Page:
The Minister of Innovation, Science, and Technology, Chief Uche Nnaji, has emphasised the importance of using precision agriculture and climate-smart technologies to increase agricultural output and reduce food poverty.
On Monday in Abuja, Nnaji delivered this message during the 35th annual conference of the Biotechnology Society of Nigeria (BSN).
The event's focus is on "Advancing Nigeria's Economic Resilience through Innovative Biotechnology."
Nnaji agreed that the future of agricultural and livestock agriculture will undoubtedly be influenced by dynamic global trends, including cutting-edge technology like tissue engineering, artificial intelligence, and synthetic biology.
He emphasised the necessity for significant investments in research and development, cooperation at regional and worldwide levels, and foresight in technology appraisal, all of which would stimulate advances in agriculture, in order to harness these technologies for food security.
In his speech, he urged members of the BSN and other stakeholders to develop creative plans that would support the President's updated vision for Nigeria while also tackling the urgent problem of food security.
The minister said that it is essential for the country to invest in fundamental scientific capacities, particularly in research and development, through the use of James Sule, the Permanent Secretary in the Ministry.
He emphasised the significance of integrating innovation, science, and technology into daily life to meet the country's development goals in a variety of industries.
The Director General of the Nigeria Natural Medicine Development Agency (NNMDA), Prof. Martins Emeje, urged researchers to actively come up with ideas that may help grow the economy.
He also encouraged the federal government to organise a meeting for scientists from throughout the country to discuss issues with innovations and agriculture as a whole.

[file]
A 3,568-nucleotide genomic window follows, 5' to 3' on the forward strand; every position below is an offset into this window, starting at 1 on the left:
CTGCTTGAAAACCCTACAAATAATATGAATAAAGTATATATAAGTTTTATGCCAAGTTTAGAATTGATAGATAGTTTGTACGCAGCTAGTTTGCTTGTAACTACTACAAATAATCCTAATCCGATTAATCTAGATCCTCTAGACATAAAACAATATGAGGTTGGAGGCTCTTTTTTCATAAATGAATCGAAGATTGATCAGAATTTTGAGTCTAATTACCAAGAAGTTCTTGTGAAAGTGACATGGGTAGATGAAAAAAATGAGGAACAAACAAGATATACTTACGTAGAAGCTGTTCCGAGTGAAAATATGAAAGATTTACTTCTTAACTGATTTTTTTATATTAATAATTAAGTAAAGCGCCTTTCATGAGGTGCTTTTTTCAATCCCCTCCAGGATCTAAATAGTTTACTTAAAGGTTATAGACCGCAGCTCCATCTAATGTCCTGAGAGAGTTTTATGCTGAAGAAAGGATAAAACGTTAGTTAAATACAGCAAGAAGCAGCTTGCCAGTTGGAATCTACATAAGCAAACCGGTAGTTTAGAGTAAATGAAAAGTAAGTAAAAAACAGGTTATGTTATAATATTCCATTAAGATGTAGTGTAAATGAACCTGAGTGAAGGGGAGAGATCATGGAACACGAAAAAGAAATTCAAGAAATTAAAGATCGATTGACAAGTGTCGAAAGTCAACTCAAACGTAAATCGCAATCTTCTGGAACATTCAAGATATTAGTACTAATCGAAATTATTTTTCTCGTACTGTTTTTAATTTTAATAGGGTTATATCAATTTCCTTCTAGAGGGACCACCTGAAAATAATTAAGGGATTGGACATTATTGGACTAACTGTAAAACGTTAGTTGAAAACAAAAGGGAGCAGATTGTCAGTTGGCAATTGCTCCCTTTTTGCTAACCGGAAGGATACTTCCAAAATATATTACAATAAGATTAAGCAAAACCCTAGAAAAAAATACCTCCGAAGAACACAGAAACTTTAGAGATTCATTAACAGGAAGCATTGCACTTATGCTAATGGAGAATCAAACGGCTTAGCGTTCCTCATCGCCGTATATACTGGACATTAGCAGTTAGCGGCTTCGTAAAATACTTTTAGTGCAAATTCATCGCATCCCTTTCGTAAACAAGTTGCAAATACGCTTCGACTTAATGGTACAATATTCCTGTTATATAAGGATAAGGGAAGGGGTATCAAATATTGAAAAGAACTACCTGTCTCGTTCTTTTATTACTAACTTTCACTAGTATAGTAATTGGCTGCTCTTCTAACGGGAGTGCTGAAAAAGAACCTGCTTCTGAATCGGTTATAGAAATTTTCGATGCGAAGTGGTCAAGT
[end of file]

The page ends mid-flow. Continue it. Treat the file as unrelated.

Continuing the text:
The conference intends to lay a basis for expanding the understanding of scientific issues connected to food and nutrition security, healthcare, well-being, and environmental sustainability, according to Prof. Mohammed Yerima, President of the Biotechnology Society of Nigeria (BSN).
He emphasised how current biotechnology may improve the nutritional content of food crops and the possibility of genome editing to address issues with agricultural food systems and human health.
The occasion also emphasised the value of interdisciplinary cooperation and idea sharing for the following generation of biotechnologists.
Biotechnology has been characterised as a harmonic synthesis of biology, technology, and human intellect by Prof. Paul Onyenekwe, the Director General of the Sheda Science and Technology Complex (SHETSCO).
He stated how this empowerment makes it possible to use life's complex systems to address critical issues.
He harped on the need to provide responsible and fair access to transformational biotechnologies globally as well as the ethical issues that go along with these scientific developments.